Forster may have omitted the economics of the Raj because he was ignorant of them or didn't see their significance. Or possibly he did so because he was following the Bloomsbury aesthetic of starting with characters and bringing in the material world only secondarily. In any case, he left out an important aspect of the Raj, and this omission has led the Marxist critic Derek S. Savage to attack him fiercely: "The ugly realities underlying the presence of the British in India are not even glanced at, and the issues raised are handled as though they could be solved on the surface level of personal intercourse and individual behavior." This criticism may be justified, but in defence of Forster it should be noted that his particular argument against the Raj, its disruption of friendship, was shared by the Indian leaders of his day. In a 1921 letter explaining the purpose of the Non-cooperation Movement, Gandhi wrote: "We desire to live on terms of friendship with Englishmen, but that friendship must be friendship of equals both in theory and practice, and we must continue to non-cooperate till...the goal is achieved."

The second drawback to Forster's anti-imperial argument is perhaps more damaging. It is that even if the political barriers are overcome, Forster is still sceptical that friendship can be achieved. This scepticism has the effect of undermining the entire political argument and making us say, "Why bother?" A Passage to India suggests a number of non-political barriers to friendship: the selfishness inherent in human nature, cultural differences which cannot be bridged, and the human potential for insanity. The most important barrier, though, is the echo. There have been many interpretations of the echo in the Marabar caves, and it is difficult to explain in words since the echo intrinsically resists language, but it seems first of all to indicate the meaninglessness of the universe. For Mrs. Moore, the echo reduces all human expressions to the same dull "bourn," and it says, "Everything exists, nothing has value."... In the political aspect of the novel, Forster attacked the prejudice of the Anglo-Indians by appealing to a reason which would find the true facts; but in the metaphysical aspect, he tells us that reason is useless.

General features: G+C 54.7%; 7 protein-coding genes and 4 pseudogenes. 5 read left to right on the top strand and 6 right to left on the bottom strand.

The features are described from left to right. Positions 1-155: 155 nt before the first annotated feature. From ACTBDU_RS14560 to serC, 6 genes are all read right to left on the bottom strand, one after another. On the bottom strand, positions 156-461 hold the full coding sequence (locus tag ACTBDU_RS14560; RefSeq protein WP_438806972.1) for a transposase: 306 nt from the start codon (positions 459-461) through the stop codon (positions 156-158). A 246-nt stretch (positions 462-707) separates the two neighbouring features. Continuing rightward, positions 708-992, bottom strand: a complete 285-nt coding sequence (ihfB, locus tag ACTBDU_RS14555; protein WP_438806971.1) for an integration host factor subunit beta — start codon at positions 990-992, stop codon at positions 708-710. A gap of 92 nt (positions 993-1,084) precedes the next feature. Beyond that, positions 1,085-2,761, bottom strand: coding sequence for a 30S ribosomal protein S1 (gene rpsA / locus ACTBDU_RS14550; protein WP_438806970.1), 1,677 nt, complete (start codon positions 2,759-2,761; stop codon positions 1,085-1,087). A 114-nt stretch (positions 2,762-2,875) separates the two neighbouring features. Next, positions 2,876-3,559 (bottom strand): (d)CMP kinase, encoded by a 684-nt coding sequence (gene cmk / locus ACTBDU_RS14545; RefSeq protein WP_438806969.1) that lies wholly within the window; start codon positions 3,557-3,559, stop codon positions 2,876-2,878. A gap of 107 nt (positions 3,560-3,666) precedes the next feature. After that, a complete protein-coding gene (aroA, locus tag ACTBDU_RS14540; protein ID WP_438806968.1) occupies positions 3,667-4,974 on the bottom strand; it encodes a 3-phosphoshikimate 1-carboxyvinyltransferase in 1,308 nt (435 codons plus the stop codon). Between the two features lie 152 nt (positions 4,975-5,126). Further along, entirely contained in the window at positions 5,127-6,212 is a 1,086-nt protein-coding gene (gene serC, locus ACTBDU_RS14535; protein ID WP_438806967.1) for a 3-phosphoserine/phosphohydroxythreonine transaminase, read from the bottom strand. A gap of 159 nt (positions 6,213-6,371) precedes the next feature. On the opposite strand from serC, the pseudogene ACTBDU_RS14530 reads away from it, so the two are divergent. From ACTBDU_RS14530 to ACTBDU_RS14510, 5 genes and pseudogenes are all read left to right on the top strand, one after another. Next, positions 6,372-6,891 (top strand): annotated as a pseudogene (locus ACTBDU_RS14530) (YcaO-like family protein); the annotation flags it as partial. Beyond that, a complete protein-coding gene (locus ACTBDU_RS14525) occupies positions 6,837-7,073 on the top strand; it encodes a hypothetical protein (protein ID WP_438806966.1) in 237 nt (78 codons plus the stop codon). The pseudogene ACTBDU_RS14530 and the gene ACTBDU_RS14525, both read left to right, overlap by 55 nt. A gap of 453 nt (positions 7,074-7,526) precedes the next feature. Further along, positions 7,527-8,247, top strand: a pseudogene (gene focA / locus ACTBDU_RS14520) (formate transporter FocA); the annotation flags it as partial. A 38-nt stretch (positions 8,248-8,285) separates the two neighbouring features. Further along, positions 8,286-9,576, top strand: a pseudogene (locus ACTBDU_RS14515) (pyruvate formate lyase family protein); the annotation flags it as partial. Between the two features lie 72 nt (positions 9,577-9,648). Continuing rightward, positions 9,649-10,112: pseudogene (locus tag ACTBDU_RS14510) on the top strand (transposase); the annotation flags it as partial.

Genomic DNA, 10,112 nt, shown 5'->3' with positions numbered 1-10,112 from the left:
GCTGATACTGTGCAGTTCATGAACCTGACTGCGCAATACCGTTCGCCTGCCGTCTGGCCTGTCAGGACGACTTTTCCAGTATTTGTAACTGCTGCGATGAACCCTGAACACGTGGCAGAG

The effect of the echo on Mrs. Moore is to make her abandon all attempts at human connection. After hearing it, she realizes she "didn't want to communicate with anyone. She lost all interest, even in Aziz." Mrs. Moore withdraws into herself, leaves India without any further significant interaction with anyone, and finally dies. For her, the echo makes friendship impossible. Later, of course, the figure of Mrs. Moore undergoes a sort of apotheosis in which she is imagined as a benefactress of India. She becomes the Hindu demi-deity Esmiss Esmoor; Professor Godbole makes her part of his ecstatic devotion, and Aziz tells Ralph, "Your mother was my best friend in all the world." There is no objective basis, however, for this exaltation of her by the Indians, and Reuben Brower seems right in saying, "We can hardly accept this about-face in Mrs. Moore's role and its symbolic value. We cannot at the end of the novel regard Mrs. Moore as in tune with the infinite and conveniently forget the mocking denial of her echo." Whatever her effect on others, she seems irretrievably isolated by the echo. Although she senses that Aziz is innocent, she is indifferent to his plight and does nothing at all to help him. When asked to testify, she says irritably, "When shall I be free from your fuss? Was he in the cave and were you in the cave and on and on...and ending everything the echo." She decides of all people, including Aziz, "They do not exist, they were a dream." Mrs. Moore's friendship for Aziz thus comes to an end. The disruption in this case has nothing to do with the Rajor any other political barrier; rather it is caused by something much more powerful and over-riding: the echo.